Critique On Strauss’s Life Of Jesus -- By: H. B. Hackett
BSac 2:5 (Feb 1845) p. 48
Critique On Strauss’s Life Of Jesus
Professor of Biblical Literature in Newton Theological Institution.
Wissenschaftliche Kritik der Evangelischen Geschichte. Ein Compendium der gesammten Evangelienkritik mit Berücksichtigung der neusten Erscheinungen bearbeitet von Dr. A. Ebrard. 1842. pp. 1112.
No portion of the Bible, not excepting now even the Pentateuch, which had been so long the battle-field of the German critics, excites so much interest at the present moment in Germany as the four Gospels. This is owing to the new direction which the course of biblical criticism has taken in that country,
BSac 2:5 (Feb 1845) p. 49
since the appearance of Strauss’s work on the Life of Jesus in 1835. This work,1 it is well known, has produced a sensation in the German theological world, unequalled by anything which has occurred since the publication of the Wolfenbüttel Fragments by Lessing, in 1778. It has passed rapidly through repeated editions, has been printed, how many times we are unable to say in an abridged and less critical form for uneducated readers, has been translated into other languages and has given rise to a controversy which, after the lapse now of these ten years nearly, is still kept up with undiminished vigor.2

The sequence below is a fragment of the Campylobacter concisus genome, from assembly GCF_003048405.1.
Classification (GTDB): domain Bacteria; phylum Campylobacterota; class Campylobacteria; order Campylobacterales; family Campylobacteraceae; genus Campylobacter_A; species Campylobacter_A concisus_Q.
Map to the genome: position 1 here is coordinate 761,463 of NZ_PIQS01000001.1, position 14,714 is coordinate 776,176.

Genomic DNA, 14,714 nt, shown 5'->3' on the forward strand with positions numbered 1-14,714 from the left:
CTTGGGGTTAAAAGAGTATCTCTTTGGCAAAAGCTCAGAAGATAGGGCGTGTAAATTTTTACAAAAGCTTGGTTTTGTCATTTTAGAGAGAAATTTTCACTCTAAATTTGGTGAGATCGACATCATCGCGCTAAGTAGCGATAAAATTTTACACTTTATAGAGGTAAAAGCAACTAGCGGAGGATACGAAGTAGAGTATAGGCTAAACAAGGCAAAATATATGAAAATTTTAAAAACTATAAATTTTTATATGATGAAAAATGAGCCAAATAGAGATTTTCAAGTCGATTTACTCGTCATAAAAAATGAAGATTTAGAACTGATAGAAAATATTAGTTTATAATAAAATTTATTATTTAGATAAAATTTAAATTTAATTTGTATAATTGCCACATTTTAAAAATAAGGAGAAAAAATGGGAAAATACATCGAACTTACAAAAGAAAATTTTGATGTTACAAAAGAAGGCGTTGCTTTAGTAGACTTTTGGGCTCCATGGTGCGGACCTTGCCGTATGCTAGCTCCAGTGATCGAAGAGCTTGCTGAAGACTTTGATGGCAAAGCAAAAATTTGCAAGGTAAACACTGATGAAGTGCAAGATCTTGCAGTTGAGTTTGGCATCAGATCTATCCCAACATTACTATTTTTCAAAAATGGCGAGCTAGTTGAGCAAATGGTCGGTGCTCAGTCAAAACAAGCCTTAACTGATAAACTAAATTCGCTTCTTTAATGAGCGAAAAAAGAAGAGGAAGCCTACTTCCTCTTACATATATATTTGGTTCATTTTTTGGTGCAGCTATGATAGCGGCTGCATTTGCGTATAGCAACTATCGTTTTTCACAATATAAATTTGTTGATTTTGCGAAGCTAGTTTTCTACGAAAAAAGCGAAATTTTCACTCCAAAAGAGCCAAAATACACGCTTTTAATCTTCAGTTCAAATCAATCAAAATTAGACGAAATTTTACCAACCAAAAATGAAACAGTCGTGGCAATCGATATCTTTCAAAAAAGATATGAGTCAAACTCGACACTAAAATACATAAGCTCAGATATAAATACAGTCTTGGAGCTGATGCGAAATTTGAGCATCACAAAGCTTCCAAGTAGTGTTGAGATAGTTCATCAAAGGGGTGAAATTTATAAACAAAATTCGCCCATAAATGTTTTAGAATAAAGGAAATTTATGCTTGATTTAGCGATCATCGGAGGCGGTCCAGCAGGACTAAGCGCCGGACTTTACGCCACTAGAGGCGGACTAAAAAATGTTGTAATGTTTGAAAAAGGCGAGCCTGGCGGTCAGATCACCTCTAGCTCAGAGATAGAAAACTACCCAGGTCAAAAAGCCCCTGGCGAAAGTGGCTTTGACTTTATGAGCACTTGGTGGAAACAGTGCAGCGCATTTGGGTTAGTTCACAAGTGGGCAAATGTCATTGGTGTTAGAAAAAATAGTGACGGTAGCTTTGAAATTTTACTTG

Of the degree of positive influence which this work of Strauss has exerted, of the actual impression which it has made on the public mind, it is not easy to form a definite opinion. We should certainly err, however, were we to regard the attention merely which it has awakened as any very exact criterion of the favor, with which its doctrines have been received, or as indicating to any very great extent an increase of the infidelity of Germany over and above that which previously existed. In the first place, it should be remembered, that at the time when Strauss came forward with his new theory for the explanation of the gospel history, the old type of rationalism, that which flourished particularly from the beginning of the present century until 1817, which is represented in exegesis by Paulus, and in dogmatics by Wegscheider, had lost very much its scientific interest with the public, and had thus left the ground open for some new development of the rationalistic principle. Under these circumstances Strauss appeared ; and of those who embraced his sentiments, the great majority consisted not of those who now went over from the Christian camp to unbelief for the first time, but of such as had already taken this step, and on this occasion merely exchanged one form of religious skepticism for another. In the second pl...
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